A Huntington Woods attorney was sentenced to three years in prison Tuesday for cheating investors out of millions of dollars by pretending he was investing their money in medical marijuana when he was really blowing it on gambling.
The lawyer was hoping to get probation. Prosecutors had pushed for a 41-month sentence.
In the end, U.S. District Judge David Lawson concluded Robert Gross, 49, deserved 36 months for his crime, for which he will also pay $3.6 million in restitution to his victims under the terms of his plea deal. In December, Gross pleaded guilty to fraud in U.S. District Court, admitting he ran a years-long scheme that duped numerous investors, including several of his law practice clients.
“Bob is remorseful for the actions that put him in this place. He’s going to do everything he can to make sure that all victims are made whole,” Gross’s lawyer, Todd Flood, told the Free Press on Tuesday. “He respects the court’s decision in sentencing him underneath the guidelines, but yet imposing a prison term on him for the next 36 months.”
According to court records, Gross convinced people to give him money for investments, claiming the funds would be used for a medical marijuana business and equipment lien repayment. Instead, prosecutors said, Gross used the money to pay down gambling markers and obtain new gambling credit at a casino in Las Vegas.
Gross also created fake documents as part of the scheme, including falsely notarized documents and a false net worth statement that he understood would be used in an attempt to secure additional funds from investors.
Gross admitted that he expected to receive $2 million in compensation from the individuals for whom he was fraudulently soliciting funds.
In pushing for a prison sentence, prosecutors argued in court documents that Gross’s crime “was not a one-time lapse in judgment,” nor was it about “putting food on the table.”
“Gross’s fraud was not one of desperation. Rather, Gross lived a life with the kind of trappings of which most criminal defendants can only dream: an idyllic upbringing, successful legal practice, 2 million-dollar net worth, and supportive family. Yet Gross was willing to risk it all for the promise of a multi-million dollar payoff …,” prosecutors wrote in court documents, stressing:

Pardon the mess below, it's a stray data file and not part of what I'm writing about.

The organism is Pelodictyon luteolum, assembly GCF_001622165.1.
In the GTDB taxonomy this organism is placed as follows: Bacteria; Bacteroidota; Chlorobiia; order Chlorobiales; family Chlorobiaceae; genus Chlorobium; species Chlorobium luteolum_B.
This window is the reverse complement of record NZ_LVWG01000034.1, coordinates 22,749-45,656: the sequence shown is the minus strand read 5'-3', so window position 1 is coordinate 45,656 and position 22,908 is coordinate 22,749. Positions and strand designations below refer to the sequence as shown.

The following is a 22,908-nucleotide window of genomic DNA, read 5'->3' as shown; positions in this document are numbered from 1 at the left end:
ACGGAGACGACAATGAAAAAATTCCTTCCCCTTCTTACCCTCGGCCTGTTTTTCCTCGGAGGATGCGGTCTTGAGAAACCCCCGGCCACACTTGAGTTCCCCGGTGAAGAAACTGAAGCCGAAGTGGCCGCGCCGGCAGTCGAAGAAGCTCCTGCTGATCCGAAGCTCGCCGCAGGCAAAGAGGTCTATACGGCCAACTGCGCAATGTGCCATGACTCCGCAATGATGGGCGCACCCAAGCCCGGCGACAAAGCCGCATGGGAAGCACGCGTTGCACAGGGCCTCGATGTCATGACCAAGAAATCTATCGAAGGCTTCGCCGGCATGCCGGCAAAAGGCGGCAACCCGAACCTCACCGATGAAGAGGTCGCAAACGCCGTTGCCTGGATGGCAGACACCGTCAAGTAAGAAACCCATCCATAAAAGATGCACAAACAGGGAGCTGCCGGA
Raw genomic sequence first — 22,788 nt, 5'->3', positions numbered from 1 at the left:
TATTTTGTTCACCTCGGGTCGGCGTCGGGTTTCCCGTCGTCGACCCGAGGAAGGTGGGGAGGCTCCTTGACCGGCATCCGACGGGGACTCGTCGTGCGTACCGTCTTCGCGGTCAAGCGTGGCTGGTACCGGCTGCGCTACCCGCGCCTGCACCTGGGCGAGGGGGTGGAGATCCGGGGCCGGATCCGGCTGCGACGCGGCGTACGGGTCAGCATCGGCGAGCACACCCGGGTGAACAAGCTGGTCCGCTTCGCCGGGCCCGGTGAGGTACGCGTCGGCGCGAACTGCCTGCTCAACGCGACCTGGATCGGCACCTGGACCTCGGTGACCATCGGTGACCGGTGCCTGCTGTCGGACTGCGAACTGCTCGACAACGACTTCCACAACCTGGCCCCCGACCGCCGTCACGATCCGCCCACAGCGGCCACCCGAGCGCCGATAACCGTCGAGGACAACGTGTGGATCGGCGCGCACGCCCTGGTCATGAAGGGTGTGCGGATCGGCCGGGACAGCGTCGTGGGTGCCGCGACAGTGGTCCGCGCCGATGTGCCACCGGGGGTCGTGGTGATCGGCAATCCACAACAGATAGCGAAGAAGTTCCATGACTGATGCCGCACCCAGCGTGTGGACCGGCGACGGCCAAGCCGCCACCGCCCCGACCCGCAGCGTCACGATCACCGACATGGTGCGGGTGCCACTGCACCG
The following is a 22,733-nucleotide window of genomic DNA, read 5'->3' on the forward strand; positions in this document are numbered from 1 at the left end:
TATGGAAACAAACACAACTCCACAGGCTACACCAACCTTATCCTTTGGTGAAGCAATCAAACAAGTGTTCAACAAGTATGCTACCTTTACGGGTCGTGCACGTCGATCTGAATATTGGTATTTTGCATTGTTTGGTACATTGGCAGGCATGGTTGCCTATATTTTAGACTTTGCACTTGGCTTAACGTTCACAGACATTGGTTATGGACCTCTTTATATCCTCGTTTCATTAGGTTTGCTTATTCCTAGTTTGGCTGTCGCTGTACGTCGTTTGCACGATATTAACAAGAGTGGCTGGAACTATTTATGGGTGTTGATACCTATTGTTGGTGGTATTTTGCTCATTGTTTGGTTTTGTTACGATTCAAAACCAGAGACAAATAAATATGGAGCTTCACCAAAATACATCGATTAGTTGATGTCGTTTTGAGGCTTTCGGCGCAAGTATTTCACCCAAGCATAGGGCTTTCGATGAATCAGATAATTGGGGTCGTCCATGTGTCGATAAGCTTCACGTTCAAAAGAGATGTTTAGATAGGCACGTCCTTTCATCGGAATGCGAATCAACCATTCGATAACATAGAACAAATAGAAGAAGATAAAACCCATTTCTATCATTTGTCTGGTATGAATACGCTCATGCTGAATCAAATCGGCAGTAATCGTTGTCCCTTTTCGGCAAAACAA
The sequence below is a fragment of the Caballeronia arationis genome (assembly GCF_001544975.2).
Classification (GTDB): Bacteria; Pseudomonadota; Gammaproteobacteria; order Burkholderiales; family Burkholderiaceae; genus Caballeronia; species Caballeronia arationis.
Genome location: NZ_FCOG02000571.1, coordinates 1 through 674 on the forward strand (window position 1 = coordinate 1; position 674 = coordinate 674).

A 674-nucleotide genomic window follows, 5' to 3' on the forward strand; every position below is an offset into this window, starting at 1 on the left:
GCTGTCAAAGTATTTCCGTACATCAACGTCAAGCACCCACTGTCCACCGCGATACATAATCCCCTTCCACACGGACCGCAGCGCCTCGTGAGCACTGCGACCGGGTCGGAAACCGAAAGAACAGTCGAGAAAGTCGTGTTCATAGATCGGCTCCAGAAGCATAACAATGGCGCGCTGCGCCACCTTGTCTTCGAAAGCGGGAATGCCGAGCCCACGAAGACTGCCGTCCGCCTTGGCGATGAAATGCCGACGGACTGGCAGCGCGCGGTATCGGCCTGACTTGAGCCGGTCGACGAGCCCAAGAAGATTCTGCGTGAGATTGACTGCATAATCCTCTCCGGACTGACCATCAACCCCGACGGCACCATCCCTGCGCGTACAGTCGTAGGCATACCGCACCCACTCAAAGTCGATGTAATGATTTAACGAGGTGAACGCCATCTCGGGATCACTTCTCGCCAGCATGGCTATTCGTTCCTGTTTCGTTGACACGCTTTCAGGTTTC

“Gross made the conscious decision to lie and cheat time after time,” prosecutors wrote in a sentencing memo. “But what makes this offense even more egregious is that Gross was not defrauding strangers on the street—he was defrauding his own clients and others who trusted him because of his status as a lawyer.”
According to court documents, Gross’s world came crashing down when he and two of his associates returned from an “illicit outing in Las Vegas and their fraud was uncovered by federal agents.”
In court documents, Gross’s attorneys described him as a good and hardworking family man with good standing in the community.
“Mr. Gross feels great embarrassment and shame for his involvement in this crime. He is acutely aware of how he betrayed people’s trust and abused his position as an attorney at law,” one of his lawyers wrote in a sentencing memo on file in U.S. District Court. “He has disappointed many who believed in him, irreparably fractured his family, and jettisoned a rewarding career that he worked hard at for many, many years.”
In seeking probation, Gross’s lawyers argued that Gross “unquestionably played a minor role. And when he was caught, he readily admitted to what he had done wrong and took full responsibility for his actions.”
Gross’s lawyers also argued that a prison term would not only prevent him from paying off his restitution during the sentence, but would also make it more difficult for him to find work after his release from prison.
The judge disagreed.
By: Tresa Baldas, Detrout Free Press